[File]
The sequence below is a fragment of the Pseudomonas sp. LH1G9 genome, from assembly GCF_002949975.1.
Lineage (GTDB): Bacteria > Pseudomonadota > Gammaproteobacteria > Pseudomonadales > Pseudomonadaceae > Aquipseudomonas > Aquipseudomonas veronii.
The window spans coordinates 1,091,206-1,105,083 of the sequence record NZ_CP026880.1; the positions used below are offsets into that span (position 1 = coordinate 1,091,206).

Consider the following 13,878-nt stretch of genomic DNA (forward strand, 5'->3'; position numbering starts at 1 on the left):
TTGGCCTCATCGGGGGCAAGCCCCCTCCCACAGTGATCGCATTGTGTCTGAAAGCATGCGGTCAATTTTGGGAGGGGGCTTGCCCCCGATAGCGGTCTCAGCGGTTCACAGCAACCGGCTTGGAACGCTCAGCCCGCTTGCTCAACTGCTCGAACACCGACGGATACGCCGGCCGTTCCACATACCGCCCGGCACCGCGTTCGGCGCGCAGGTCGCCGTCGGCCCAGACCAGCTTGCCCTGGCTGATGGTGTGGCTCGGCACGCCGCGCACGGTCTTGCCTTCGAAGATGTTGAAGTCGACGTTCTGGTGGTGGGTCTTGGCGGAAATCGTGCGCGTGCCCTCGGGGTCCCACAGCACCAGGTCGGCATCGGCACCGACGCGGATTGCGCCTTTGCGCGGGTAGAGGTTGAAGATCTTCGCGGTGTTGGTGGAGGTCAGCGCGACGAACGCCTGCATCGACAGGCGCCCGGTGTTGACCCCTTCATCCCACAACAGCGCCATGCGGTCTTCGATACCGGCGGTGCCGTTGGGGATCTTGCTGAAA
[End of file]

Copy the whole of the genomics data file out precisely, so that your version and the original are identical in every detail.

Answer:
The sequence below is a fragment of the Pseudomonas sp. LH1G9 genome, from assembly GCF_002949975.1.
Lineage (GTDB): Bacteria > Pseudomonadota > Gammaproteobacteria > Pseudomonadales > Pseudomonadaceae > Aquipseudomonas > Aquipseudomonas veronii.
The window spans coordinates 1,091,206-1,105,083 of the sequence record NZ_CP026880.1; the positions used below are offsets into that span (position 1 = coordinate 1,091,206).

Consider the following 13,878-nt stretch of genomic DNA (forward strand, 5'->3'; position numbering starts at 1 on the left):
TTGGCCTCATCGGGGGCAAGCCCCCTCCCACAGTGATCGCATTGTGTCTGAAAGCATGCGGTCAATTTTGGGAGGGGGCTTGCCCCCGATAGCGGTCTCAGCGGTTCACAGCAACCGGCTTGGAACGCTCAGCCCGCTTGCTCAACTGCTCGAACACCGACGGATACGCCGGCCGTTCCACATACCGCCCGGCACCGCGTTCGGCGCGCAGGTCGCCGTCGGCCCAGACCAGCTTGCCCTGGCTGATGGTGTGGCTCGGCACGCCGCGCACGGTCTTGCCTTCGAAGATGTTGAAGTCGACGTTCTGGTGGTGGGTCTTGGCGGAAATCGTGCGCGTGCCCTCGGGGTCCCACAGCACCAGGTCGGCATCGGCACCGACGCGGATTGCGCCTTTGCGCGGGTAGAGGTTGAAGATCTTCGCGGTGTTGGTGGAGGTCAGCGCGACGAACGCCTGCATCGACAGGCGCCCGGTGTTGACCCCTTCATCCCACAACAGCGCCATGCGGTCTTCGATACCGGCGGTGCCGTTGGGGATCTTGCTGAAA